Automation, in the context of manufacturing, is the use of equipment to automate systems or production processes. The end goal is to drive greater efficiency by either increasing production capacity or reducing costs, often both.

Fixed (Hard) Automation Examples include:
  • Mechanized assembly
  • Machining transfer lines
  • Automated material handling
  • Fixed (Hard) Automation Advantages
  • High production rates
  • Low unit cost
Fixed (Hard) Automation Disadvantages:
  • Mechanized assembly
  • Relatively inflexible in accommodating product variety
  • High initial investment for custom-engineered equipment
  • High vulnerability to failure
  • Obsolescence
Fixed (Hard) AutomProgrammable Automation Examples include:
  • Computer Numerical controlled (CNC) machine tools
  • Industrial robots
  • Programmable logic controllers (PLC)
Programmable Automation Advantages:
  • Flexible and able to deal with design variations
  • Suitable for batch production
Programmable Automation Disadvantages:
  • High investment in general purpose equipment
  • Lower production rate than fixed automation
Flexible (Soft) Automation Advantages::
  • Continuous production of variable mixtures of products
  • Flexible to deal with product design variation
  • Offers Medium production rate
Flexible (Soft) Automation Disadvantages:
  • Requires High amount of investment
  • High unit cost relative to fixed automation

Flexible Automation

Fixed automation, also known as “hard automation,” refers to an automated production facility in which the sequence of processing operations is fixed by the equipment configuration.
Hard automation is explicitly referring to the use of specialized equipment to create a fixed process for assembly. Hard automation systems have fixed sequences, which cannot be altered. The process breaks downs construction into simple steps that usually go in a linear or rotational motion (the two can be combined). Fixed systems offer the lowest production cost for each unit, and it also has the fastest production time.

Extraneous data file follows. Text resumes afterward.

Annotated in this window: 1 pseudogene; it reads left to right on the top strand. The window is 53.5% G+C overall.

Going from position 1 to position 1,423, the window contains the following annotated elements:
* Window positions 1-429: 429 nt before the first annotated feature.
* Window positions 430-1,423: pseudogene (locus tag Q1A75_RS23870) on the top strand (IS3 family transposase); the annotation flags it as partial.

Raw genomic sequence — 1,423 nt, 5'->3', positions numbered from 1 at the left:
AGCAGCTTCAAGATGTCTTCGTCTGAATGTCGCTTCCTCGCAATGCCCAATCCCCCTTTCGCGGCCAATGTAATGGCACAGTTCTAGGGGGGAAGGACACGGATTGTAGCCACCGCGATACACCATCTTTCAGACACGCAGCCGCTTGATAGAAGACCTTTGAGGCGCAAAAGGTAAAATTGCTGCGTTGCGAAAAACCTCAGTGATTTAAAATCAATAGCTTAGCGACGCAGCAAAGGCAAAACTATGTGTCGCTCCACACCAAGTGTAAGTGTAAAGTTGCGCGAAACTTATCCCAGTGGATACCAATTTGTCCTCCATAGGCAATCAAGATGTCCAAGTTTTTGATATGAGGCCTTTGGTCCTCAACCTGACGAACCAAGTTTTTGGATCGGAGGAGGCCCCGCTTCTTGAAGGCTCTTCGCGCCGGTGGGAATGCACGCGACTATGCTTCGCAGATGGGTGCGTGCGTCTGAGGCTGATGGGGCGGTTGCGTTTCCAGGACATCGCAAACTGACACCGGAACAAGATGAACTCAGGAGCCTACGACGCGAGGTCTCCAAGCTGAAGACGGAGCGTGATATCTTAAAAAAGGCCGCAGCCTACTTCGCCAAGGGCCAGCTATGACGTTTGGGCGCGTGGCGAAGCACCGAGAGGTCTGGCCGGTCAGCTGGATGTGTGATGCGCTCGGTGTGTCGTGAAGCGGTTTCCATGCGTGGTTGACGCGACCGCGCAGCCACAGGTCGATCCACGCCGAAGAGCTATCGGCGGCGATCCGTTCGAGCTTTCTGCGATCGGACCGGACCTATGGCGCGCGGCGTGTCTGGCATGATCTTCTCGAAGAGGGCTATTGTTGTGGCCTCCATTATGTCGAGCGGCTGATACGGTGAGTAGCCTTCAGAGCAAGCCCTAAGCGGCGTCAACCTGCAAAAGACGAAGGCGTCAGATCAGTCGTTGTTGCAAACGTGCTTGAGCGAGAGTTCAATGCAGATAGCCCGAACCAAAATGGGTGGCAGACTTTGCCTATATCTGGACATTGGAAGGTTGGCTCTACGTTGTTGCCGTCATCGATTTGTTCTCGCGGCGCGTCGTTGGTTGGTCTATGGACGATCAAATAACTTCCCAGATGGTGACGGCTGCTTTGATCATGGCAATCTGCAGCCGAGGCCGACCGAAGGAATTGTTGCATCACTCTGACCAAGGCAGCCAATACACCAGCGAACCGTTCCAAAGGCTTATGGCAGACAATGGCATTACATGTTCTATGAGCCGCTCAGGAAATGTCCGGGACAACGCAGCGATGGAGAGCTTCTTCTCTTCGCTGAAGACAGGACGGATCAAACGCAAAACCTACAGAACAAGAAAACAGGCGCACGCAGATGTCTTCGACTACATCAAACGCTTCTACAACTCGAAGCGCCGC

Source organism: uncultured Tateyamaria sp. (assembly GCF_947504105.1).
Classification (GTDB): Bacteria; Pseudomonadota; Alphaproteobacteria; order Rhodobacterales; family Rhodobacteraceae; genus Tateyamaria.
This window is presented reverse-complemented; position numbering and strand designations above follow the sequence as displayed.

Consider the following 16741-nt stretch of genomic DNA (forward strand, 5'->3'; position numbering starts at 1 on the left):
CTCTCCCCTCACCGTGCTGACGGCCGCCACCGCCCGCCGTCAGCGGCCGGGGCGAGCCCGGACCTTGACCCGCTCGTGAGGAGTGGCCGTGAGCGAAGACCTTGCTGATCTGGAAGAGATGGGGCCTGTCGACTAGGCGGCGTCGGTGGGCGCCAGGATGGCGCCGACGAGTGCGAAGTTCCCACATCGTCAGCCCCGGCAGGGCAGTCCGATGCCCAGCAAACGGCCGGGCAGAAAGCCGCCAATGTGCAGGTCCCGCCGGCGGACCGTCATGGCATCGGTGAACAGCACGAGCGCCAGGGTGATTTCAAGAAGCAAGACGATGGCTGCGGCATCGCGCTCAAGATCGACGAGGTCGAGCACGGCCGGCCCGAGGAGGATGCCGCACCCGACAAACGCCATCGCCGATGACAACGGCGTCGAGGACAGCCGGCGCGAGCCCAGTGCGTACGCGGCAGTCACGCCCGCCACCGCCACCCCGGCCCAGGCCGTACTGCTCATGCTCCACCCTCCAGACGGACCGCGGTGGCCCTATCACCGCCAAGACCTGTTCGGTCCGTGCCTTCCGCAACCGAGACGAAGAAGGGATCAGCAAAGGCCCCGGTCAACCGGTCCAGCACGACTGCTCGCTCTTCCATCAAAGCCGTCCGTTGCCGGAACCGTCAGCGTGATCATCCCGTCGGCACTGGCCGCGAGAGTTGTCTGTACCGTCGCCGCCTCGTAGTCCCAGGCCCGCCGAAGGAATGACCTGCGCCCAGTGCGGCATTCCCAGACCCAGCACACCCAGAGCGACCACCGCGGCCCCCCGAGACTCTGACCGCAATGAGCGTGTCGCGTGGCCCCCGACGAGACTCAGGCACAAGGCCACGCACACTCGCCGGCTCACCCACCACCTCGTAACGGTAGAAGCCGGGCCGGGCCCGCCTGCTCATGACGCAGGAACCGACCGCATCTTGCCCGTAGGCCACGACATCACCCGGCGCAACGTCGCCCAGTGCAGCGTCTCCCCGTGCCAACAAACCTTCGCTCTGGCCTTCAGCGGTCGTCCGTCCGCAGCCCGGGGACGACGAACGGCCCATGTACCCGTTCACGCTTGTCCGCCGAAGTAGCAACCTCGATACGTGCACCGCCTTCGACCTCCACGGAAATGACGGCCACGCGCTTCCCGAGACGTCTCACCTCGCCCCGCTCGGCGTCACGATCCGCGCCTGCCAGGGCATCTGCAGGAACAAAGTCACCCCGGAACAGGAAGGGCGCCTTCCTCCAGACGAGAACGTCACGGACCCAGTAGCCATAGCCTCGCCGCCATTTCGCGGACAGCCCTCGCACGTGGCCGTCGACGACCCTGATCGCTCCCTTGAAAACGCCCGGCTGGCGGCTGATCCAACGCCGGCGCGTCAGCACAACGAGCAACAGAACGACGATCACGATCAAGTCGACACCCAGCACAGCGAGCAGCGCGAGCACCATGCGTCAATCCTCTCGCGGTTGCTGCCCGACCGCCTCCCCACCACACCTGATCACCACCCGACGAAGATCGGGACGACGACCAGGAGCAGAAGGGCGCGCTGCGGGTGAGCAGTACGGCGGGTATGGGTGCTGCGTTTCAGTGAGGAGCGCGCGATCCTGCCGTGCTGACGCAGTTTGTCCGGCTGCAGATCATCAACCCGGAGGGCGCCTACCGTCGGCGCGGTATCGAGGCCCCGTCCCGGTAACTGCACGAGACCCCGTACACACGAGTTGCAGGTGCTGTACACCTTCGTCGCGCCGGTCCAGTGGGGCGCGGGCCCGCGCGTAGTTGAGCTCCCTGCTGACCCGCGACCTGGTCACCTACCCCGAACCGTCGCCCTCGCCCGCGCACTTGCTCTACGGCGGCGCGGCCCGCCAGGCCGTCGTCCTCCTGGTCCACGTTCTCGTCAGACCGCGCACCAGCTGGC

Programmable Automation

Programmable automation is a form of automation for producing products in batches. The products are made in batch quantities ranging from several dozen to several thousand units at a time. For each new batch, the production equipment must be reprogrammed and changed over to accommodate the new product style.
This reprogramming and changeover take time to accomplish, and there is a period of nonproductive time followed by a production run for each new batch. Production rates in programmable automation are generally lower than in fixed automation, because the equipment is designed to facilitate product changeover rather than for product specialization. A numerical-control machine tool is a good example of programmable automation.
The program is coded in computer memory for each different product style, and the machine tool is controlled by the computer program. Industrial robots are another example.

SOFT AUOMATION

automation robots are programmable, and changes can be made in the computer. Soft automation robots tend to be slower than hard automation devices.
Soft automation is considered an extension of the programmable variant. Soft automation, which is also called flexible automation, is easily able to produce different varieties of parts with only a minor loss of time for changeovers. It is the only system that offers continuous production of making varied products.
Flexible (Soft) Automation Examples Include:

Robot arms that can be programmed to assume multiple tasks, such as insert screws, drill holes, sand, weld, insert rivets, and spray paint objects on an assembly line.